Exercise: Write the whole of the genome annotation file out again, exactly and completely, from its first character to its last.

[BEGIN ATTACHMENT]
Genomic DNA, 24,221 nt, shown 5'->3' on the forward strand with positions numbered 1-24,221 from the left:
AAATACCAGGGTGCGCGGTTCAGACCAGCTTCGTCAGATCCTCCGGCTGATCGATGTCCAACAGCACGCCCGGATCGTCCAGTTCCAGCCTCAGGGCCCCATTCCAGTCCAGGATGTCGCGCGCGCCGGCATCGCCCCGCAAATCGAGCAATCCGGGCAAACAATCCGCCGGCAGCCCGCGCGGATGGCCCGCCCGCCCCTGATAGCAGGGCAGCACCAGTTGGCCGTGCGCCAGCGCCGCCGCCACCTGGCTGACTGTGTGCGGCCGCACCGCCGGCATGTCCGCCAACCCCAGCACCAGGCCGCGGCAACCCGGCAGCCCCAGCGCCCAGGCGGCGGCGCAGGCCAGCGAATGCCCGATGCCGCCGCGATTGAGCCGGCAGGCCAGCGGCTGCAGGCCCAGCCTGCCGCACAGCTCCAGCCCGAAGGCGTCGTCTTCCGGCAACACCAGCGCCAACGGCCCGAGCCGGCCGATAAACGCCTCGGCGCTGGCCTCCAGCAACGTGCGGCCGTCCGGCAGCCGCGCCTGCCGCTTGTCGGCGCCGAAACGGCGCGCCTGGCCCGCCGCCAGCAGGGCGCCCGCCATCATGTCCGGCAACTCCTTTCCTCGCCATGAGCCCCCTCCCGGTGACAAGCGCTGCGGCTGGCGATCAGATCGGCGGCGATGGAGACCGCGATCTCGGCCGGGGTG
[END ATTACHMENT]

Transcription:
Genomic DNA, 24,221 nt, shown 5'->3' on the forward strand with positions numbered 1-24,221 from the left:
AAATACCAGGGTGCGCGGTTCAGACCAGCTTCGTCAGATCCTCCGGCTGATCGATGTCCAACAGCACGCCCGGATCGTCCAGTTCCAGCCTCAGGGCCCCATTCCAGTCCAGGATGTCGCGCGCGCCGGCATCGCCCCGCAAATCGAGCAATCCGGGCAAACAATCCGCCGGCAGCCCGCGCGGATGGCCCGCCCGCCCCTGATAGCAGGGCAGCACCAGTTGGCCGTGCGCCAGCGCCGCCGCCACCTGGCTGACTGTGTGCGGCCGCACCGCCGGCATGTCCGCCAACCCCAGCACCAGGCCGCGGCAACCCGGCAGCCCCAGCGCCCAGGCGGCGGCGCAGGCCAGCGAATGCCCGATGCCGCCGCGATTGAGCCGGCAGGCCAGCGGCTGCAGGCCCAGCCTGCCGCACAGCTCCAGCCCGAAGGCGTCGTCTTCCGGCAACACCAGCGCCAACGGCCCGAGCCGGCCGATAAACGCCTCGGCGCTGGCCTCCAGCAACGTGCGGCCGTCCGGCAGCCGCGCCTGCCGCTTGTCGGCGCCGAAACGGCGCGCCTGGCCCGCCGCCAGCAGGGCGCCCGCCATCATGTCCGGCAACTCCTTTCCTCGCCATGAGCCCCCTCCCGGTGACAAGCGCTGCGGCTGGCGATCAGATCGGCGGCGATGGAGACCGCGATCTCGGCCGGGGTG